Something not data related at all, but I’ve always enjoyed studio art in general. So in line with librarianship, maybe preservation or conservation work. It integrates chemistry and history to understand objects and artifacts. It’s always fascinating to me to watch the process, like through the conservation videos shared by the Metropolitan Museum of Art. Their departments have Instagrams where they take you behind the scenes of conserving various objects in their collection. That’s something I find fascinating to follow along with.

What is your favorite cuisine?

I really do like Chinese food. And that is definitely cheating, because it’s a huge country. One thing I’ve been doing is teaching myself to cook from different regions of China. My family is Cantonese, so at home, of course, we had Cantonese style meals, and that’s something I’ve enjoyed cooking for myself. Some dishes are very nostalgic. But I’ve also recently bought Fuchsia Dunlop’s The Food of Sichuan and am trying that out as well.

What do you like to do outside of work?

Well I’ve talked about cooking and how I enjoy it. I also go to museums and play video games, especially nowadays when it’s too hot to go out. I have too many games in my Steam library, which is the platform I use to play video games… as well as in my Kindle library in regards to books. I’m currently reading a book about the ecological history of Manhattan, Mannahatta: A Natural History of New York City. It’s quite interesting because I’m so used to going to work, taking the subway and not really thinking, for example, about how the literal bedrock below Manhattan impacted its construction or that of the buildings above it. Now that’s something that I appreciate a little more.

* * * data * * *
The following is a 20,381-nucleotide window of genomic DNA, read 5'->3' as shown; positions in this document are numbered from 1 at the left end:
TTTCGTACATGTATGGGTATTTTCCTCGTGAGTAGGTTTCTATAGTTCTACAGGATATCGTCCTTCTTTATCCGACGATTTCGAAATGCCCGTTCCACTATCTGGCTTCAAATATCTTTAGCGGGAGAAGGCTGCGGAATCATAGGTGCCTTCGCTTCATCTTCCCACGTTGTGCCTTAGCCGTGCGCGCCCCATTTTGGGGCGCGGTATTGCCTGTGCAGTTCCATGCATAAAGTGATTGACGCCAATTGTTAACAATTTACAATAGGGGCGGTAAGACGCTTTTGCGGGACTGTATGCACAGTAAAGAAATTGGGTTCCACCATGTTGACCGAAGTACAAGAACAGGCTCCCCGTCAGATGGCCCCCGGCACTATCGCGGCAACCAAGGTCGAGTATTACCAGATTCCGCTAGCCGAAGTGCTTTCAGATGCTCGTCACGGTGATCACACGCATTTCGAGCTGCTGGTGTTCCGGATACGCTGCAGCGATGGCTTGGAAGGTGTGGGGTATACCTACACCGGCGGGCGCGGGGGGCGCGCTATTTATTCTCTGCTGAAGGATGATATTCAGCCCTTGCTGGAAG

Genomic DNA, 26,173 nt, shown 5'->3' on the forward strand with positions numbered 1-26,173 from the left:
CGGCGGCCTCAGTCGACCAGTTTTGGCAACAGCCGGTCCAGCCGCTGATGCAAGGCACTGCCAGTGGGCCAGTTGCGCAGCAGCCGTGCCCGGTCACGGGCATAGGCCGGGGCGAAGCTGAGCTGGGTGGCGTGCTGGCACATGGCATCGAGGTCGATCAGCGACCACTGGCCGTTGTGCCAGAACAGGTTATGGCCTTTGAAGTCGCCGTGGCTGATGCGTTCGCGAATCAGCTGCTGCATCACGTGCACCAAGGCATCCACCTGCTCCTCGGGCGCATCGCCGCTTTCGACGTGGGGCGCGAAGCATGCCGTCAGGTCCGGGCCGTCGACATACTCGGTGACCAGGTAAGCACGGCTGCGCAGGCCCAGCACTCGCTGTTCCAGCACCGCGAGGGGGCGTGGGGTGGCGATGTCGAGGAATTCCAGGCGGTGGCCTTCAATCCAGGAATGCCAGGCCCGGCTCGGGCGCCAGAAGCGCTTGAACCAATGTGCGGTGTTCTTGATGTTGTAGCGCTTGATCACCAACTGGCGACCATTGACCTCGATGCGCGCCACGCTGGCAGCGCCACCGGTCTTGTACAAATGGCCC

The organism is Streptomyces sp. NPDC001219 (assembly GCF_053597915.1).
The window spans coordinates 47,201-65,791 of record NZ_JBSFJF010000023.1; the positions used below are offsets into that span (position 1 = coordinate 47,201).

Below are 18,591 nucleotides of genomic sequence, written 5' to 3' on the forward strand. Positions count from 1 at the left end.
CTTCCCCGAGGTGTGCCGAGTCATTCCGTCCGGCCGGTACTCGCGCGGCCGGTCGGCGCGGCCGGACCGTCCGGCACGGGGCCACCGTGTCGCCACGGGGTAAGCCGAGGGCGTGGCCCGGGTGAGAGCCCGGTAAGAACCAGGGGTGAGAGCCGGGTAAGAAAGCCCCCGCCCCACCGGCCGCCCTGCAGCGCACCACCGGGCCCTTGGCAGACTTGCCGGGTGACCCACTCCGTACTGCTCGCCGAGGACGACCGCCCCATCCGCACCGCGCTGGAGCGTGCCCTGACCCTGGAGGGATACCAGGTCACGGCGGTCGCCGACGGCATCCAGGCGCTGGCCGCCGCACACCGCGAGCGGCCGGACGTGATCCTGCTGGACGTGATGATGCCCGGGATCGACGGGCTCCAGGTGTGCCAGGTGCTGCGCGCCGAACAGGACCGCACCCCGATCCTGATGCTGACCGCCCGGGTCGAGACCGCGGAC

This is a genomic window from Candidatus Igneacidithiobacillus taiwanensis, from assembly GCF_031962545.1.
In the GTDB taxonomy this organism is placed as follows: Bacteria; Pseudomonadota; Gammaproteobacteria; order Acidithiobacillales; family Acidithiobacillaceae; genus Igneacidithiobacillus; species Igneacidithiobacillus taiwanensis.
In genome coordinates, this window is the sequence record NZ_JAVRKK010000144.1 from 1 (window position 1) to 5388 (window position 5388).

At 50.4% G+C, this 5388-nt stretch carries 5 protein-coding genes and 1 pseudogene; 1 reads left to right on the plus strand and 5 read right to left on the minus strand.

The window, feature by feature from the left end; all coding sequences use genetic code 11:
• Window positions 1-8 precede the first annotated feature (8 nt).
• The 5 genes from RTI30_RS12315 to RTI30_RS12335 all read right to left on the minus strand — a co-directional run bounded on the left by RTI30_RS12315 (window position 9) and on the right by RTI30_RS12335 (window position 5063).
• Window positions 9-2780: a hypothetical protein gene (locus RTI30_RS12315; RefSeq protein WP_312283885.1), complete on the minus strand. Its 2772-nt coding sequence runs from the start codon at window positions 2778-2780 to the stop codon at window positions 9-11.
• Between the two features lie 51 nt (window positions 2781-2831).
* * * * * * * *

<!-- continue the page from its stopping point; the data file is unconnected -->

What is your favorite city?

Of all the cities I’m familiar with, New York City may be my favorite, because of the diversity and convenience of accessing things I like to do or places to visit. Although sometimes I’ll come across articles or advertisements titled “10 things to do this weekend in NYC” and I’m like, “no, thanks, I’m tired”. But it’s great to have the option.

Where would you most like to travel to next (state/country/continent/city)?

Australia! Literally the other side of the world, which would be a huge trip. My current partner is Australian and hasn’t seen his family since before the pandemic. I’d like to go there and meet them. It would also be my first time traveling to that side of the world.

To learn more about Michelle, and the datasets she has curated for the DCN, see her curator page!